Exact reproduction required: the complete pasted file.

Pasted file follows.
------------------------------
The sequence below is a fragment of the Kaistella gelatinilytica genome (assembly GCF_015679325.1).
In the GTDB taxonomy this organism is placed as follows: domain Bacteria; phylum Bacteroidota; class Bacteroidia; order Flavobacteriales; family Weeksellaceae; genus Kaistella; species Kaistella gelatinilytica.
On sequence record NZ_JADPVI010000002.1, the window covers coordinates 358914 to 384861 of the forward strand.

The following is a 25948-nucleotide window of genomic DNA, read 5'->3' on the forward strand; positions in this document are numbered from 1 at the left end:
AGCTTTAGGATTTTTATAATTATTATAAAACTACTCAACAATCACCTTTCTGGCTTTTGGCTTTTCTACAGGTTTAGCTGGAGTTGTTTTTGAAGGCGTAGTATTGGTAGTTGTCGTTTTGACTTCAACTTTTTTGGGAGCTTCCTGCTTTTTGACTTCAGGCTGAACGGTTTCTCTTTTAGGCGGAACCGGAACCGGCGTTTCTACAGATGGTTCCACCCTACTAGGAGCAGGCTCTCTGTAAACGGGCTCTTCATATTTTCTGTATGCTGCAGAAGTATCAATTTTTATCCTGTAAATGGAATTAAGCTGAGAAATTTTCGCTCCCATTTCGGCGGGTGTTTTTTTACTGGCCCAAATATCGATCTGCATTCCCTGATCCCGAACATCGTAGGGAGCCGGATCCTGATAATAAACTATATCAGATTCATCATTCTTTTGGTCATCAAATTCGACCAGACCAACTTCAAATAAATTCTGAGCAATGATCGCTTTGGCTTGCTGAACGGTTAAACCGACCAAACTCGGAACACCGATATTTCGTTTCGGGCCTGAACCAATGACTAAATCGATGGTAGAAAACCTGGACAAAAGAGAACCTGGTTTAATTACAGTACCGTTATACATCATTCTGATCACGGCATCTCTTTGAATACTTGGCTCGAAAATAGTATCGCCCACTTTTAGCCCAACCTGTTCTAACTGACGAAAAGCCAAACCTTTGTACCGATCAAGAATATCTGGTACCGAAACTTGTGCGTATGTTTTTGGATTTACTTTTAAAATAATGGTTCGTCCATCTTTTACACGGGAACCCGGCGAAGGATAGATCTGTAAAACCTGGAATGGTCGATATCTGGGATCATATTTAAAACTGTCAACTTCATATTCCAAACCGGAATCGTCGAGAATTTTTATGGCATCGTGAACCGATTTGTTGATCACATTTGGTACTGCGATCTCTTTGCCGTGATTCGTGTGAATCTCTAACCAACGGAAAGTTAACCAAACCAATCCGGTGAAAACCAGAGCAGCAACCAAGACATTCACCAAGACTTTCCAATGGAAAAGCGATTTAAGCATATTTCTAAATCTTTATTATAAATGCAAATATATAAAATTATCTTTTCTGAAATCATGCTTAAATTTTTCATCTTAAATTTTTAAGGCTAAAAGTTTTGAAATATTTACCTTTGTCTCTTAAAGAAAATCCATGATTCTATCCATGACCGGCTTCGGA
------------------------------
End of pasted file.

The sequence below is a fragment of the Kaistella gelatinilytica genome (assembly GCF_015679325.1).
In the GTDB taxonomy this organism is placed as follows: domain Bacteria; phylum Bacteroidota; class Bacteroidia; order Flavobacteriales; family Weeksellaceae; genus Kaistella; species Kaistella gelatinilytica.
On sequence record NZ_JADPVI010000002.1, the window covers coordinates 358914 to 384861 of the forward strand.

The following is a 25948-nucleotide window of genomic DNA, read 5'->3' on the forward strand; positions in this document are numbered from 1 at the left end:
AGCTTTAGGATTTTTATAATTATTATAAAACTACTCAACAATCACCTTTCTGGCTTTTGGCTTTTCTACAGGTTTAGCTGGAGTTGTTTTTGAAGGCGTAGTATTGGTAGTTGTCGTTTTGACTTCAACTTTTTTGGGAGCTTCCTGCTTTTTGACTTCAGGCTGAACGGTTTCTCTTTTAGGCGGAACCGGAACCGGCGTTTCTACAGATGGTTCCACCCTACTAGGAGCAGGCTCTCTGTAAACGGGCTCTTCATATTTTCTGTATGCTGCAGAAGTATCAATTTTTATCCTGTAAATGGAATTAAGCTGAGAAATTTTCGCTCCCATTTCGGCGGGTGTTTTTTTACTGGCCCAAATATCGATCTGCATTCCCTGATCCCGAACATCGTAGGGAGCCGGATCCTGATAATAAACTATATCAGATTCATCATTCTTTTGGTCATCAAATTCGACCAGACCAACTTCAAATAAATTCTGAGCAATGATCGCTTTGGCTTGCTGAACGGTTAAACCGACCAAACTCGGAACACCGATATTTCGTTTCGGGCCTGAACCAATGACTAAATCGATGGTAGAAAACCTGGACAAAAGAGAACCTGGTTTAATTACAGTACCGTTATACATCATTCTGATCACGGCATCTCTTTGAATACTTGGCTCGAAAATAGTATCGCCCACTTTTAGCCCAACCTGTTCTAACTGACGAAAAGCCAAACCTTTGTACCGATCAAGAATATCTGGTACCGAAACTTGTGCGTATGTTTTTGGATTTACTTTTAAAATAATGGTTCGTCCATCTTTTACACGGGAACCCGGCGAAGGATAGATCTGTAAAACCTGGAATGGTCGATATCTGGGATCATATTTAAAACTGTCAACTTCATATTCCAAACCGGAATCGTCGAGAATTTTTATGGCATCGTGAACCGATTTGTTGATCACATTTGGTACTGCGATCTCTTTGCCGTGATTCGTGTGAATCTCTAACCAACGGAAAGTTAACCAAACCAATCCGGTGAAAACCAGAGCAGCAACCAAGACATTCACCAAGACTTTCCAATGGAAAAGCGATTTAAGCATATTTCTAAATCTTTATTATAAATGCAAATATATAAAATTATCTTTTCTGAAATCATGCTTAAATTTTTCATCTTAAATTTTTAAGGCTAAAAGTTTTGAAATATTTACCTTTGTCTCTTAAAGAAAATCCATGATTCTATCCATGACCGGCTTCGGA